UPDATE | Man takes plea and agrees to testify against cousin in shooting deaths


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WARREN — One of two men set to go on trial Monday in the June 2016 shooting deaths of two motorcycle club members has taken a plea agreement to reduced charges and a promise to testify against his first cousin at the trial.

Charles Dellapenna III, 48, of Warren, pleaded guilty today in Trumbull County Common Pleas Court to two counts of complicity to involuntary manslaughter, two counts of complicity to felonious assault and one count of carrying a concealed weapon.

VIDEO: Charles Dellapenna III in court

He entered his plea before Judge Andrew Logan of Trumbull County Common Pleas Court today. He will be sentenced after the trial.

Another man charged in the case, James Gardner, 48, of Warren pleaded guilty in June to complicity to involuntary manslaughter, two counts of complicity to felonious assault and single counts of obstructing justice and falsification and agreed to testify in the trial.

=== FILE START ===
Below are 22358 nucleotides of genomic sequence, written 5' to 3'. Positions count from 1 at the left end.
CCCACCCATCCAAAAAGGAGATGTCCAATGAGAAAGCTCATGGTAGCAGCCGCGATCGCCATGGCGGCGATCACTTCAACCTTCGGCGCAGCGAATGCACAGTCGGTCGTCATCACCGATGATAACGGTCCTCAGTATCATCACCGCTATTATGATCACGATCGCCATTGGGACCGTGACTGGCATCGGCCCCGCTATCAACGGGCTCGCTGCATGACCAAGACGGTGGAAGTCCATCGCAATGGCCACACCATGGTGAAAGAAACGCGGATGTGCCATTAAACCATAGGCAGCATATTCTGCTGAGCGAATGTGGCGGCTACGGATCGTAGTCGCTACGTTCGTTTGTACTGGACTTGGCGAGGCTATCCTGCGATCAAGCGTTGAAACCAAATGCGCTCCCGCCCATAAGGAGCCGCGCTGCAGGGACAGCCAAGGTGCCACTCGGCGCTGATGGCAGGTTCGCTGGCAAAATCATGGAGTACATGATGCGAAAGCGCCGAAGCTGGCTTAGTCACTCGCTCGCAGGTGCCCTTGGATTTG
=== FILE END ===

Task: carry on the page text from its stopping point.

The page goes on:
Gardner is also related to Dellapenna. His wife is Dellapenna's aunt. And the remaining defendant not to have taken a plea, David Bailes Jr., 46, is first cousin to Dellapenna and son of Gardner's wife.

Dellapenna, Gardner and Bailes were each charged with two counts of aggravated murder and two counts each of felonious assault in the June 18, 2016, shooting deaths of Jason Moore, 41, of Bristolville and Robert Marto, 54, of Cortland, and the wounding of Andrew Claypool, 50, of Girard and Walter Hughes, 41, of Warren.

The shootings occurred at Shorty’s Place tavern on Highland Avenue in a confrontation involving the Forever Two Wheels and Brothers Regime motorcycle clubs.

Dellapenna, Gardner and Bailes were members of Forever Two Wheels of Warren. The four other men were members of The Brothers Regime of Leavittsburg.

By pleading guilty to reduced charges, Dellapenna and Gardner no longer face the possibility of a life prison sentence. Bailes, who was severely injured in the shootings and came to court in a wheelchair until recently, still faces the possibility of a life prison sentence if convicted at trial.

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